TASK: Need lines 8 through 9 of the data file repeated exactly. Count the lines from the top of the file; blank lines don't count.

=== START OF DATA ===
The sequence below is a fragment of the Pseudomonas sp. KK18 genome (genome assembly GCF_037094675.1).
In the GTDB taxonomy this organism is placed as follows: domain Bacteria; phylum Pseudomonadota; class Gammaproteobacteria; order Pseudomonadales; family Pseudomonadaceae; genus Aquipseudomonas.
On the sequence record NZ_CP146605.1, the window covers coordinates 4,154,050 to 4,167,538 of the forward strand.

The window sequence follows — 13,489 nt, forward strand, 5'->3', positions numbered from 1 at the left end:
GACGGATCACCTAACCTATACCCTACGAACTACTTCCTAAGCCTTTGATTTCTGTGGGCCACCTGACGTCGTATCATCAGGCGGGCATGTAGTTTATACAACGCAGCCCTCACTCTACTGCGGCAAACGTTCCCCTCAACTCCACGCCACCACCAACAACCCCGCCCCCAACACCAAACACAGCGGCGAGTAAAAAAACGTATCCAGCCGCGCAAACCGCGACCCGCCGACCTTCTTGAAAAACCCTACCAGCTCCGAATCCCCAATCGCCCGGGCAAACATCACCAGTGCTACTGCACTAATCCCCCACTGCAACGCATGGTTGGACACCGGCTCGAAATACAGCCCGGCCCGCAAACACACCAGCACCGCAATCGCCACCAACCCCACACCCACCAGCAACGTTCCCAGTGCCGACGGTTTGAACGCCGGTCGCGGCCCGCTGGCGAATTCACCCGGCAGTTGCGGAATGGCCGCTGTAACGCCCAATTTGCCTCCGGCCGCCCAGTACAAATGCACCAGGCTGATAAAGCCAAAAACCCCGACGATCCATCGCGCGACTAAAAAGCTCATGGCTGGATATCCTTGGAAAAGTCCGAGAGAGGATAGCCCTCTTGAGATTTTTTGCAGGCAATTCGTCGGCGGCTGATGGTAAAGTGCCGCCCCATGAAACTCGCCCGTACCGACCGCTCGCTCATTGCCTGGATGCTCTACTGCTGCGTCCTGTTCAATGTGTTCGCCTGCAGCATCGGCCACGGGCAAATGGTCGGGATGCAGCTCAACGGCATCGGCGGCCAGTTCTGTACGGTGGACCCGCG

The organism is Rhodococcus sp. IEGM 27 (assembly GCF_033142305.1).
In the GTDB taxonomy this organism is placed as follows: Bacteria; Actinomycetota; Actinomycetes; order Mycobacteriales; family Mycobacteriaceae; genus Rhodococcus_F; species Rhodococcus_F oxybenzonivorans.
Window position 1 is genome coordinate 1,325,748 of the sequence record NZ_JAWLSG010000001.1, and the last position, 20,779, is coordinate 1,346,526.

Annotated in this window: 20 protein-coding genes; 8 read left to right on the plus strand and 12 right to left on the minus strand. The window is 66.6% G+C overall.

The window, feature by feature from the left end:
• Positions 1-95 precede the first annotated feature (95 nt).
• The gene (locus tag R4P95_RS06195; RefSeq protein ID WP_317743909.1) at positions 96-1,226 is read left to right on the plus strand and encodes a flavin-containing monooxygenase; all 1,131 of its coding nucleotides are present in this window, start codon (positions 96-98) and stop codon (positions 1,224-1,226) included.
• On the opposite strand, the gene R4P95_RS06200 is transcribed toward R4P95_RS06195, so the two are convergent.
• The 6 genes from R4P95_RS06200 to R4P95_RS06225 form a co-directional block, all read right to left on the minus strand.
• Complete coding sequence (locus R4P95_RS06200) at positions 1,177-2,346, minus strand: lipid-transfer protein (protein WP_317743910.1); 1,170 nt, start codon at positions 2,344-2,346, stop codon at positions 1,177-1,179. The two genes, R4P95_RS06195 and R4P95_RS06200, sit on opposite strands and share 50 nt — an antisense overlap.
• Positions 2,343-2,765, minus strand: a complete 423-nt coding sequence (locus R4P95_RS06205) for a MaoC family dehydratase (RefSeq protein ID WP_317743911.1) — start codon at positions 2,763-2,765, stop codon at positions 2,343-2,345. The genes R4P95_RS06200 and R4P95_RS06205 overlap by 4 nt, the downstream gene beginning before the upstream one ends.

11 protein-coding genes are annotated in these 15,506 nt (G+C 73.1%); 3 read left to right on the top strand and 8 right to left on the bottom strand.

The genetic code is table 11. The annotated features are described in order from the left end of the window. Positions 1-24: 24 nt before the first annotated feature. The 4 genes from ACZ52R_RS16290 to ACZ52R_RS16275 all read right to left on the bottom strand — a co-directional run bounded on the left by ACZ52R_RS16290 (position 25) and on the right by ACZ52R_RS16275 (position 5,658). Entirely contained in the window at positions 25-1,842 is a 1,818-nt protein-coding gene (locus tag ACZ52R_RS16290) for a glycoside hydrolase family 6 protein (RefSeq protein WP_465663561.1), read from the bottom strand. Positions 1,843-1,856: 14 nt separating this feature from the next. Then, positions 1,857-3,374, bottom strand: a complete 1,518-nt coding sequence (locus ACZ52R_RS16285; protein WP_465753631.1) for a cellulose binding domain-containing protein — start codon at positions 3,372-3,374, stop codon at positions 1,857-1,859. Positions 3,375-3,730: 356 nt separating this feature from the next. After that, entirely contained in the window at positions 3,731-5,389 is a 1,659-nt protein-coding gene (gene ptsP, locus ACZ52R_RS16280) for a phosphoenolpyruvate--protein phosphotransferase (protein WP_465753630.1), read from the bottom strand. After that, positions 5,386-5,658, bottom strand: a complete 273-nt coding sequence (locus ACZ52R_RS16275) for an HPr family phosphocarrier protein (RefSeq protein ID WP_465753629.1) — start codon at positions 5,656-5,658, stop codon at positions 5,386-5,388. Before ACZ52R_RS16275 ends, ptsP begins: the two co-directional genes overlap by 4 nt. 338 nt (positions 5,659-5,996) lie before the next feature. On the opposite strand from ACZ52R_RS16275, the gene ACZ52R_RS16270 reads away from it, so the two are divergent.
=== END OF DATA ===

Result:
Window position 1 is genome coordinate 1,325,748 of the sequence record NZ_JAWLSG010000001.1, and the last position, 20,779, is coordinate 1,346,526.

Annotated in this window: 20 protein-coding genes; 8 read left to right on the plus strand and 12 right to left on the minus strand. The window is 66.6% G+C overall.